4. Buy local food and save the leftovers.

When planning your holiday menu, choose locally grown food for the freshest fruits and vegetables. Farmers markets and u-Pick farms are great places to find fresh food while supporting local agriculture. Got leftovers from your holiday meals? Freeze what you might not use right away or make soup with leftovers.

5. Keep fats, oils and grease out of the drain.

Avoid sewer back-ups by disposing of used cooking oils and fats properly. Although they might seem like liquids when you’re done cooking, fats, oils and grease (FOG) can solidify when poured down the drain, building up on the walls of sewer pipes and blocking the plumbing, which can lead to sewer backups in homes, onto streets and into local waterways. Pouring hot water or soap down the drain will not help — it can only break up the grease temporarily.

Instead, soak up small amounts of cool, hardened fats and grease with paper towels and place in the organics bin. While liquid FOG is not hazardous waste, you can recycle liquid oils and grease for free at the hazardous waste drop-off at the Yolo County Landfill, every Friday and Saturday from 7:30 a.m. to 3:30 p.m. Visit for more information.

6. Make DIY gifts.

Show off your talents, and give a gift you make yourself, like homemade or decorated soaps, knitted, crocheted or sewn scarves, hats, blankets, etc., hair-clip décor, reusable snack bags or custom T-shirts (iron-on decals).

7. Reuse, recycle, then compost.

Try to minimize waste during the holidays by using reusable dishware, recycle waste whenever possible, compost waste that’s not recyclable, and label waste bins clearly so there’s no guesswork in what goes where. Remember that paper plates, cups and napkins can all go in the organics cart!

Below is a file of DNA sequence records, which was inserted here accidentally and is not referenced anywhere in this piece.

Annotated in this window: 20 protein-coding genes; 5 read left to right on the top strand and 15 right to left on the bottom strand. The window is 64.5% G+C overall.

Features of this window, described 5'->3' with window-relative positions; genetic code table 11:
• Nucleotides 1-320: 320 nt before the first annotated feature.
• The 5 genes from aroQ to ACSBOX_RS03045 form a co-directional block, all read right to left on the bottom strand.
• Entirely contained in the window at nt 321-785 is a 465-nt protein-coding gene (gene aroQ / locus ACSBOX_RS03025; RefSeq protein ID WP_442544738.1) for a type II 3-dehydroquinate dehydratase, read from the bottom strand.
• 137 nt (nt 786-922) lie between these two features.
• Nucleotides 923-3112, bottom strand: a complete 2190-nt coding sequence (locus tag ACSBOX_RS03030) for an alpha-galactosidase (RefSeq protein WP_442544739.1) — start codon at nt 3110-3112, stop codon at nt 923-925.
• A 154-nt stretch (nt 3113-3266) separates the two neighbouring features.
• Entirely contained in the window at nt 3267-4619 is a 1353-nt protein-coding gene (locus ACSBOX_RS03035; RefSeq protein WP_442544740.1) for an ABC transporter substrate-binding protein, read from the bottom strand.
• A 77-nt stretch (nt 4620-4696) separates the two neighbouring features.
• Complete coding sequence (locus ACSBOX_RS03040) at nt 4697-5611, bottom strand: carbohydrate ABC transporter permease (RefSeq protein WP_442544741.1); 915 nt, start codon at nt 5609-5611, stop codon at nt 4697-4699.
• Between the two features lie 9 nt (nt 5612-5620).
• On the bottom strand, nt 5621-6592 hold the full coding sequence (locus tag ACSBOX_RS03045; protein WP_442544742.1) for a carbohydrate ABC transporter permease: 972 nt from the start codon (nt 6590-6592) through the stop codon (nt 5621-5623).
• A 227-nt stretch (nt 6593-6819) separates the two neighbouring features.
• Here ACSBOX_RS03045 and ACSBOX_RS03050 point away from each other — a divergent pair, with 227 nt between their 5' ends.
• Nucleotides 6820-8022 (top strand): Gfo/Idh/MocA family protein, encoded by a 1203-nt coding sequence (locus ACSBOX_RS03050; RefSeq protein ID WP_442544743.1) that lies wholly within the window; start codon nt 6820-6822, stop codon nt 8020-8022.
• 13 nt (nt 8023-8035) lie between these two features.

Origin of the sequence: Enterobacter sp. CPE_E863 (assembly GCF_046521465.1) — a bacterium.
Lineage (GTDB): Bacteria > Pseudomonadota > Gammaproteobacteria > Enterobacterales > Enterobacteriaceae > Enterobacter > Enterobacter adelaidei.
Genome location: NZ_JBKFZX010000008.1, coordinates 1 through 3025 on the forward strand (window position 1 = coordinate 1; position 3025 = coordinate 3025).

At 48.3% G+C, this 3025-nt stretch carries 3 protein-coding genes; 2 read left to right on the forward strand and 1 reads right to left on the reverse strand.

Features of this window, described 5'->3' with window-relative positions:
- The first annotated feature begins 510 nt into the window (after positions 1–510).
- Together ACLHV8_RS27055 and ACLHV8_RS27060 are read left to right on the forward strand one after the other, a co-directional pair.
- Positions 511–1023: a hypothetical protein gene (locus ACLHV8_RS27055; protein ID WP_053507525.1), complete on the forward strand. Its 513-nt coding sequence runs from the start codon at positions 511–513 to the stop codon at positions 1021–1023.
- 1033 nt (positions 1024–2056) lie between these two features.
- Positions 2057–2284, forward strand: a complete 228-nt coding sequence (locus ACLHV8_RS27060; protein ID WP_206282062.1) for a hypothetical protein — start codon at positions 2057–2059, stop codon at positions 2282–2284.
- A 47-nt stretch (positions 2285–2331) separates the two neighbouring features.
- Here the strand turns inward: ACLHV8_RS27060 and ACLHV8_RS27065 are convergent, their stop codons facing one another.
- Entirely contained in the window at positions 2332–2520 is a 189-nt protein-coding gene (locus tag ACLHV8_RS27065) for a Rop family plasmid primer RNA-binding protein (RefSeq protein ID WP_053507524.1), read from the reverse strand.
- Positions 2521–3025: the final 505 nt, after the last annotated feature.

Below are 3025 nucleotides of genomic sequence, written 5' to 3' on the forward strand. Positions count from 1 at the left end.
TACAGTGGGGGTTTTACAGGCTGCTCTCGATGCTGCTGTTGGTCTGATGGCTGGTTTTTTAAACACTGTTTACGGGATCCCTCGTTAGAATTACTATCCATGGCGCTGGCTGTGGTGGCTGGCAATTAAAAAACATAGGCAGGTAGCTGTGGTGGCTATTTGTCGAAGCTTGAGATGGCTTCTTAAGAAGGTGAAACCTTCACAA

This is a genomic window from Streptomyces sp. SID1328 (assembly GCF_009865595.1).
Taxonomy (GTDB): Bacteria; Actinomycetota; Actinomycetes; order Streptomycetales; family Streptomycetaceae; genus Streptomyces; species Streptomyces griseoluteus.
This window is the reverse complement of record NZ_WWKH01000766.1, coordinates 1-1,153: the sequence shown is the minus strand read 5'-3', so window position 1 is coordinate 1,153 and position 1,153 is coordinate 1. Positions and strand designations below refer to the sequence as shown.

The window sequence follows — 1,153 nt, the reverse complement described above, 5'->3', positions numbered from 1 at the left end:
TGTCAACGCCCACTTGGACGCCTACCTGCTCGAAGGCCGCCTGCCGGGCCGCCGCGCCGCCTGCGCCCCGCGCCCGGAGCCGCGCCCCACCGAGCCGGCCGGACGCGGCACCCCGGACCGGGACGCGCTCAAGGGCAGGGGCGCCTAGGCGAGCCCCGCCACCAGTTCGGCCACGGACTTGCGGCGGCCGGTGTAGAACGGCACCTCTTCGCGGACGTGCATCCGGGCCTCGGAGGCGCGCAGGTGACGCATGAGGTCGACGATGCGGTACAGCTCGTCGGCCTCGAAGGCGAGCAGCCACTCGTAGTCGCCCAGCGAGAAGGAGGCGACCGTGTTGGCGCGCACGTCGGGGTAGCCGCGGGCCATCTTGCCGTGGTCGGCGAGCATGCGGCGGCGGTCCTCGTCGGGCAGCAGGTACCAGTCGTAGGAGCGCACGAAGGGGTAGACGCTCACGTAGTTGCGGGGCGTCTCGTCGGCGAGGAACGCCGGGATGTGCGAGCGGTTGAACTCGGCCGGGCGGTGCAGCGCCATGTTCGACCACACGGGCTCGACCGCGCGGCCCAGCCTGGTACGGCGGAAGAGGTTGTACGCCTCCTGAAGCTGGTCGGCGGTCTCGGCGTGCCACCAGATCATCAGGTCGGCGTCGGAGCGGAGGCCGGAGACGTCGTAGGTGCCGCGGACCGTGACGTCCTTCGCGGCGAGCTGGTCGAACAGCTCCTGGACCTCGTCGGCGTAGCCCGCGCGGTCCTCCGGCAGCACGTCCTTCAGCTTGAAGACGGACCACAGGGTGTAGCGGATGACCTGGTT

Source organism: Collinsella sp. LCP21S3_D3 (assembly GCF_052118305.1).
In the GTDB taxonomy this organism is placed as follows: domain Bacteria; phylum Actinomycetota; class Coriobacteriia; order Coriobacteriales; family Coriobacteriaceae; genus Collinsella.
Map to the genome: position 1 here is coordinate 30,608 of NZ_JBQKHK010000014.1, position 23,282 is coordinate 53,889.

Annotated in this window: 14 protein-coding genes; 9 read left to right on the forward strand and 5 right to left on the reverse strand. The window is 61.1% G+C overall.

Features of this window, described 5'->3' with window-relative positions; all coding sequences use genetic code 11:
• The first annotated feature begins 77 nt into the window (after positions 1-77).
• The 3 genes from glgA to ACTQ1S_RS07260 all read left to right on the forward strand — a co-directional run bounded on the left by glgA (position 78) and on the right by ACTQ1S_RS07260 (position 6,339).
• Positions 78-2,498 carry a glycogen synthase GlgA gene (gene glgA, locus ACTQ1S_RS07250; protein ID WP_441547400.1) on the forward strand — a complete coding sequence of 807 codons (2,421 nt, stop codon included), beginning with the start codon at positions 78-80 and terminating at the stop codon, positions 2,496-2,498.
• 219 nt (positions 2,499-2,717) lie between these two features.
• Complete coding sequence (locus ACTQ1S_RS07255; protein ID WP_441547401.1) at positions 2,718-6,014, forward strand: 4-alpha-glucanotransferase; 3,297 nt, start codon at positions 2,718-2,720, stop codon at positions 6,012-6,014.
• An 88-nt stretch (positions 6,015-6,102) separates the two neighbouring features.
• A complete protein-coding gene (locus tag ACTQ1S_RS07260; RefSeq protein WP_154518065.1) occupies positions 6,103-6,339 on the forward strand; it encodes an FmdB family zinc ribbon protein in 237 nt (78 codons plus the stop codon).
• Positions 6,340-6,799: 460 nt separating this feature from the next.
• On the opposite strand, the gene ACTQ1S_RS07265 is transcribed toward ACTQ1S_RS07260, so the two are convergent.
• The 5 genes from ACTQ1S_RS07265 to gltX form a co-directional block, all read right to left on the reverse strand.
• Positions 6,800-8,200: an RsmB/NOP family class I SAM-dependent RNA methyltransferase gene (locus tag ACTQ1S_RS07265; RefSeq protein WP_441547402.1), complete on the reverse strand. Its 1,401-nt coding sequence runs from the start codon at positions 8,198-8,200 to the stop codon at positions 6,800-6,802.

8. Turn down the heat.

Turn the thermostat down a few degrees, and keep curtains open when there is sunlight to naturally warm your home. Cooking yummy holiday food can make a room a little toasty. If it gets too warm, open a few windows, and enjoy the fresh air instead of running the air conditioning.

9. Choose less-toxic items.

Try using baking soda, white vinegar, apple cider vinegar, lemon juice or castile soap for natural and less-toxic cleaning. Choose rechargeable batteries to power up your electronics instead of toxic single-use batteries.

10. Check for leaks.

With cooler weather and rain (hopefully!) on the horizon, irrigation systems are typically shut off or dialed back for the winter months. Now is a good time to use the city’s online customer-water-use portal, AquaHawk, to check for potential leaks around the home. If you are not already registered, go to for registration information and tips on using AquaHawk to detect leaks.

For more green holiday tips, visit

— Jennifer Gilbert is a city of Davis Conservation Coordinator; this column is published monthly. Reach her at

Crossposted from the Davis Enterprise

Published online on December 8, 2020 | PRINTED in the December 9, 2020 edition on page A5